The state of evidence available on record has been quoted extensively in this Judgment, which could otherwise be also avoided but has been so done so as to appreciate the trustworthiness or the credibility of the prosecution case. Medical evidence points out an injury having a downward stint : medical evidence points out two several gun shots injuries one from the front and one from the back -the eye-witnesses account does not, however, obtain any support from the medical evidence rather runs counter thereto. A definite evidence of availability of some bones at the place of occurrence was admittedly not shown to the postmortem doctor. Eye- witnesses’ account (PW-8) Budh Ram records that after giving the lalkara accused Bhajan Lai fired upon his brother Manphool and Rich Pal accused had fired one shot upon his brother. Rich Pal accused had since died and the brother on receiving the firearm injuries fell down on the spot. Immediately, thereafter an alarm was raised by the eye-witness upon which accused Bhajan Lai and Rich Pal threatened him that in case of any alaram they would also kill the PW-8 by reason wherefore the latter took the shelter by the side of the Mandir. The witness went on to record that after Manphool, his brother, fell down and all the accused except Rai Sahab wrapped him in a blanket and put in the jeep and the accused Rai Sahab then drove the jeep. The witness thereafter stated that :-
“…….We then i.e. Dholu Ram, Ranjit and myself followed the accused in a truck. We went to the canal of Badopal. We also saw the accused on the roads but they were not visible. We went on the bank of canal of Badopal. We also went to Bhoda, Sarangpur, Kherampur. Kohli and other roads and then on the canal but could not find the accused and the jeep and Manphool. Ultimately, I lodged report Ex.PF in P.S. Agroha. In this regard my signature are there on FIR Ex.PF. The contents of the FIR were read over to me and after admitting the same to be correct put my signatures.
Police then came to the place of occurrence and lifted three pieces of bones, blood stained earth. Both were made into parcel and then sealed. Both were sealed separately seal after use was handed over to me. Both the parcels were taken into possession vide recovery memo Ex.PG.” (Emphasis supplied) Significantly, the prosecutor produced the bundle containing three pieces of bones, which are identified by PW-8 as the same pieces of bones, which were under seizure by the police authorities at the place of occurrence – these bones, however, were not produced and placed for examination before the postmortem doctor as to whether they can be co-related with that of the deceased person. The Serological Report of these bones did not see the light neither the Ballistic Experts’ Report as to the nature of the weapons used. It is a duty cast on the prosecution to prove the guilt of the accused persons beyond all reasonable doubts. High Court has dealt with the issue that the thumb marked disclosure statement of Ram Singh dated 29.1.1992 casts a lot of doubt as to the involvement of accused Ram Singh since Ram Singh was arrested only on 13.2.1992 as such disclosure statement of 29.1.1992 cannot be had – it is this inconsistency which was noticed by the High Court and Ram Singh, at whose instance the ring was supposed to have been recovered, stands acquitted on the ground of benefit of doubt. The High Court, however, has not considered the medical evidical vis-a-vis the eye-witnesses’ account – the conflict and inconsistency between the two also raises a very great suspicion in the mind of the Court : credibility of the prosecution case stands at zero level by reason of the conclusion of the High Court and accordingly benefit of doubt to Ram Singh. It is the same prosecutor, which has recovered the pieces of bones, had it exhibited but not produced before the postmortem doctor, who would otherwise be able to identify the bones as that of the deceased. This failure of the prosecution, in our view, cannot be taken as a mere omission but a failure, which would go a long way in the matter of reposing confidence thereon.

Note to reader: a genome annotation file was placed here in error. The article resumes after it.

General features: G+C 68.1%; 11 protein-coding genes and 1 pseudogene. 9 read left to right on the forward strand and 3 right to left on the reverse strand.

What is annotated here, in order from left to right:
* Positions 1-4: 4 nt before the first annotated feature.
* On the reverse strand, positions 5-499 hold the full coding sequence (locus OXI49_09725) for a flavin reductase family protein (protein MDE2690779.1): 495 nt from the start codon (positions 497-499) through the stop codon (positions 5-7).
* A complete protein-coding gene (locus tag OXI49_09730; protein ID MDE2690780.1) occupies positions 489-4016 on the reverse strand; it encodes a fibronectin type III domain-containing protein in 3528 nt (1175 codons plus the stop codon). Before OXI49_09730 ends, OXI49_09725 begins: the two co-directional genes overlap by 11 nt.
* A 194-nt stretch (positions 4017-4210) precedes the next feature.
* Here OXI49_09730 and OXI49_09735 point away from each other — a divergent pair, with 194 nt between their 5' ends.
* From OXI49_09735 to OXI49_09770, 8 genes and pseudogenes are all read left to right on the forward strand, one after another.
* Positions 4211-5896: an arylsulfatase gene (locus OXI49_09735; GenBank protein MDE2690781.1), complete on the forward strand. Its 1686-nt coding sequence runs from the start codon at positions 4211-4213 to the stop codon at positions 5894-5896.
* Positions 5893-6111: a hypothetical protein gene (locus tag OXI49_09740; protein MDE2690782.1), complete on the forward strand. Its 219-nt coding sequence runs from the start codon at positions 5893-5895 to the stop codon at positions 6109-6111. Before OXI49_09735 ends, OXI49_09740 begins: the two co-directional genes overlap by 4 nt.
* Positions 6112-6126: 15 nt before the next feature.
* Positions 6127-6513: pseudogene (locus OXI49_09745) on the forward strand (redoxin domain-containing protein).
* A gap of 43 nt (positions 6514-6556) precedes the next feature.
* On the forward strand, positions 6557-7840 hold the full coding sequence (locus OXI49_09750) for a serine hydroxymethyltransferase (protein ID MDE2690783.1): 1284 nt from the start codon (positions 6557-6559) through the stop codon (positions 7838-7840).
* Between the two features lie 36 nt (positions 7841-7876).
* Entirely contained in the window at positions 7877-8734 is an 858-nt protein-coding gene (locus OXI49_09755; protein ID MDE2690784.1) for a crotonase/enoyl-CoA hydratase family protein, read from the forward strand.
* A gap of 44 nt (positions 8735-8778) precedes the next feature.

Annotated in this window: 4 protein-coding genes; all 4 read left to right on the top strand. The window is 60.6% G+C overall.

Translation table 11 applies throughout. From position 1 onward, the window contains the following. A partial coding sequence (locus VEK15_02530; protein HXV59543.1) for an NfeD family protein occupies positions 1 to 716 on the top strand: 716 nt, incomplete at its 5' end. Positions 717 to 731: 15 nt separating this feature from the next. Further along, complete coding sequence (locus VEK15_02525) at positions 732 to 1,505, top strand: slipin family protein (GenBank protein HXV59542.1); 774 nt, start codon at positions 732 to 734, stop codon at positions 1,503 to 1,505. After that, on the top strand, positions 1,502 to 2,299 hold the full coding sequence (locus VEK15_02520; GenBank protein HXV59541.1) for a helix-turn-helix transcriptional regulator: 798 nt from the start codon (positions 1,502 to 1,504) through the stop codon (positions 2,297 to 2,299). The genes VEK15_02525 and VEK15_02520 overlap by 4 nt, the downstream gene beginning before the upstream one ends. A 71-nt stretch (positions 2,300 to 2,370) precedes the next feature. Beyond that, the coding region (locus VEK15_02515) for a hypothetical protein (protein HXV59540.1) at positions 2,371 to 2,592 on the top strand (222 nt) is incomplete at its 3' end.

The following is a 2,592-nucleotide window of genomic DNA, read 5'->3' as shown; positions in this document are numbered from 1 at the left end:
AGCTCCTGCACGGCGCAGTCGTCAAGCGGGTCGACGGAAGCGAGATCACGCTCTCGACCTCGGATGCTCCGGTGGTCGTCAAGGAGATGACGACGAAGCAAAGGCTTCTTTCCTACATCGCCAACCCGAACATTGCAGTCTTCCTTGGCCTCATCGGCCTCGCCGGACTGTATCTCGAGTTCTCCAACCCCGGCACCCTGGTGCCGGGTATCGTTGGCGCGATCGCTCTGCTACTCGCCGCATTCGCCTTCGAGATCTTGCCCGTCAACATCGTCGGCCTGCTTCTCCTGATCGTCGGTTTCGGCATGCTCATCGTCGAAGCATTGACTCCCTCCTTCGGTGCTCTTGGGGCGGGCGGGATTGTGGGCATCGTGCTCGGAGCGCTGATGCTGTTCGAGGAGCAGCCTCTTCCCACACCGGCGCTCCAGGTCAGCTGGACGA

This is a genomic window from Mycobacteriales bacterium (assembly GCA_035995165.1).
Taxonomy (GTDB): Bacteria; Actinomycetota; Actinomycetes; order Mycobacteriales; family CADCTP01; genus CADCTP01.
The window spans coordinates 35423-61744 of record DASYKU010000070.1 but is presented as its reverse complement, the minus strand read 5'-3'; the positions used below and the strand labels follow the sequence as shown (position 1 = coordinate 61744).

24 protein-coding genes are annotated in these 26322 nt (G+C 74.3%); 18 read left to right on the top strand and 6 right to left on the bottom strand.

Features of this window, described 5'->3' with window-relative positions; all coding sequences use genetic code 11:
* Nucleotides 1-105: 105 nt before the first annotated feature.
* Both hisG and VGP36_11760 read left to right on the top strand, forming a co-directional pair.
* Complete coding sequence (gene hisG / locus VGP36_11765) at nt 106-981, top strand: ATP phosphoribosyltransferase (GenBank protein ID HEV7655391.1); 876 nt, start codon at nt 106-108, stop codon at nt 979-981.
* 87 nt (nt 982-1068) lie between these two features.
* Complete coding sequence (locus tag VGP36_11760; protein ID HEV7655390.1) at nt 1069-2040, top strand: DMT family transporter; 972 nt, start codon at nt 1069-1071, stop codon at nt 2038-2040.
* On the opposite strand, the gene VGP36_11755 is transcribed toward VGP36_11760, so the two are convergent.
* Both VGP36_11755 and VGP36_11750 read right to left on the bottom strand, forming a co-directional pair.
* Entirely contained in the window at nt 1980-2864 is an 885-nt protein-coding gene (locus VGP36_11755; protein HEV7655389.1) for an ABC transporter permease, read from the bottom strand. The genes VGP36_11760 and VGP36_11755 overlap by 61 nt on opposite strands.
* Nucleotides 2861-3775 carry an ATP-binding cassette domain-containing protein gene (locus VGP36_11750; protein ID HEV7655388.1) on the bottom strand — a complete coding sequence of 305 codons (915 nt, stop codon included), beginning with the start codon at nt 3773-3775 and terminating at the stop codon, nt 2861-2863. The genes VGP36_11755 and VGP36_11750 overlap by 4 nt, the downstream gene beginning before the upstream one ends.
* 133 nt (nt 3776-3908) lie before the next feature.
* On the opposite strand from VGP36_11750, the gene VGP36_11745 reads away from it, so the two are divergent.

While it is true that the law is well settled in regard to the issue that in an appeal against conviction for the offence of murder Supreme Court would be rather slow to intervene in the event of there being a concurrent finding of fact but it is equally settled that in the event the finding, which suffers from the vice of perversity of any fundamental rules or even a definite procedural injustice going to the root of the prosecution case question of the Apex Court being slow in intervention would not arise. In this context, reference may be made to the decision of this Court in Arjun Marik and Ors. v. State of Bihar,  Supp. 2 SCC 372 wherein this Court in paragraph 15 stated as below :-
“15. We are also aware of the fact that as a rule of practice, in appeal against conviction for offence of murder Supreme Court is slow to disturb a concurrent finding of fact unless it is shown that the finding is manifestly erroneous, clearly unreasonable, unjust or illegal or violative of some fundamental rule of procedure or natural justice. Further it has also to be remembered that in a murder case which is cruel and revolting it becomes all the more necessary for the Court to scrutinise the evidence with more than ordinary care lest the shocking nature of the crime might induct instinctive reaction against a dispassionate judicial scrutiny of the evidence in law.”